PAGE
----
BetterPhoto Q&A
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Photography Question 
Dawn Balaban
BetterPhoto Member Since: 3/21/2002

Autumn Landscapes

What is the best time of day to photograph fall landscapes? I took some photos about 9:30, and they seem to be a little washed out. Maybe the light just was not correct!!

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10/27/2010 9:35:33 AM

Gregory LaGrange
BetterPhoto Member Since: 11/11/2003
  Usually, it's done in the early morning or evening. Mornings are usually better depending on location, because dust, pollution, wind settles at night and the air is clearer. But "washed out" can come from exposure, hazy day, environmental reasons for the trees not being as colorful as they used to be. A lot of times, northeast fall shots are done with a polarizer. So if you're comparing your shots to someone else's shots, that might be the difference.

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10/27/2010 1:17:28 PM

Peter K. Burian
BetterPhoto Member Since: 4/8/2004
  Not much fall color left
Not much fall color left
North of Niagara Falls, ON
© Peter K. Burian
Miscellaneous Does...
Well, it depends on the direction of the light. In autumn, the sun is not too high in the sky at even 11 am. But are you shooting into the sun? Ideally, you might want to find a position where you can shoot so the sun is at your side. And, yes, a polarizing filter is certainly useful.

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10/27/2010 4:44:51 PM

Bob Cammarata
BetterPhoto Member Since: 7/17/2003
  I've always preferred overcast days to get better saturation. Time of day doesn't really matter much as long as the light is bright enough to get a shutter speed fast enough to freeze whatever leaves may be blowing in the wind. For that reason, an early start makes sense since the wind typically gets stronger later in the day.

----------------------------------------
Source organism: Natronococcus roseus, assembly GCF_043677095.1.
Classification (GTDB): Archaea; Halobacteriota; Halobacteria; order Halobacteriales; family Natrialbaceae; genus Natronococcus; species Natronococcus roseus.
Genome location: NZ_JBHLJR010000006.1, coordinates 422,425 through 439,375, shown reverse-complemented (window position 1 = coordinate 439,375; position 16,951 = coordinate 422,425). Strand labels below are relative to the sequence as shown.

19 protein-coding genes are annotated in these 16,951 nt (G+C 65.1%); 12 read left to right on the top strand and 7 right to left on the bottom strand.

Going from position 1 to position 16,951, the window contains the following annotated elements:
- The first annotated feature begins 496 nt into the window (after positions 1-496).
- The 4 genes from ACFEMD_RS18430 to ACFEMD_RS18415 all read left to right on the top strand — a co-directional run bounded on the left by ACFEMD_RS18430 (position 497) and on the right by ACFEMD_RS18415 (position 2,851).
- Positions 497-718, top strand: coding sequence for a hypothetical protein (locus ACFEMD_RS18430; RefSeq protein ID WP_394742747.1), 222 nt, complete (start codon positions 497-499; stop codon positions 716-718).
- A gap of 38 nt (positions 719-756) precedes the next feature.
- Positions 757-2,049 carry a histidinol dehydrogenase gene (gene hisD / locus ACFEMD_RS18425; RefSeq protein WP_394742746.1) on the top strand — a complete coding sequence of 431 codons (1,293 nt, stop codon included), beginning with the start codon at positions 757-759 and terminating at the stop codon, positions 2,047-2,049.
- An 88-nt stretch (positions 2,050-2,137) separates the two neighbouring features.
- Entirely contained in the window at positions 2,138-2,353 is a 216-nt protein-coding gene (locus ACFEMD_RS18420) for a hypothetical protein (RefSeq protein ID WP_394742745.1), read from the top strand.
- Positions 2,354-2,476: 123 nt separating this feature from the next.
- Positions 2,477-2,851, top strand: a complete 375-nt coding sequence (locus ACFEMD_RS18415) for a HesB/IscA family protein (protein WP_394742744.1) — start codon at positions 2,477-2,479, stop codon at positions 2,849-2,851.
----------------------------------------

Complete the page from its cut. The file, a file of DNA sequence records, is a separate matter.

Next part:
One thing to watch, though... When composing autumn scenics on overcast days, you need to be ever cognizant of your distant sky and try to compose the scene to eliminate as much sky as possible.

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10/29/2010 3:00:51 AM

Carolyn  M. Fletcher
BetterPhoto Member Since: 10/6/2001
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Carolyn 's Gallery
  Early morning (before 9) or late afternoon (after 3) or better yet, get a very cloudy day. The cloudier, the better... and a polarizer... the colors will pop!

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10/29/2010 6:16:50 AM

Carlton Ward
BetterPhoto Member Since: 12/13/2005
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Carlton's Gallery Editor's Pick   Mt. Si at Sunset
Mt. Si at Sunset
Mt. Si, Washington at sunset - f/20, iso100, 3 exposures combined to HDR.
© Carlton Ward
Canon EOS 40D Digi...
  Mt. Si HDR w/B&W 77mm circular polarizer
Mt. Si HDR w/B&W 77mm circular polarizer
5 exposures for HDR using PhotoMatix
© Carlton Ward
Canon EOS 5D Mark ...
Hello Dawn,
Living near Seattle where the rain season starts on Jan 1st and ends on Dec 31st, I get tired of overcast lighting as it has a tendency to dull the colors and vibrancy a bit. High overhead sun is worse, though, as it can be very harsh and create very contrasting shadows. Late afternoon/early a.m. is the best (as others have mentioned). I have Mt. Si right by me and it is picturesque and looks different every day.
I am attaching two of these type shots I have taken over the last 3 years. I used several images and Photomatix to create HDRs and if you notice the shadow line over the foreground grass/lower part of the trees, 5 exposures did the trick. I have another shot where the sun line is going right across the mountain which created a need to use 3 exposures - 1 for foreground, 2 for the mountain and the 3rd for the sky. Think I used a polarizer on the shadow shot, can't remember the other one...
Bracket your shots and see what works for you or create a HDR using several images.
Hope this helps,

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10/29/2010 6:45:54 PM

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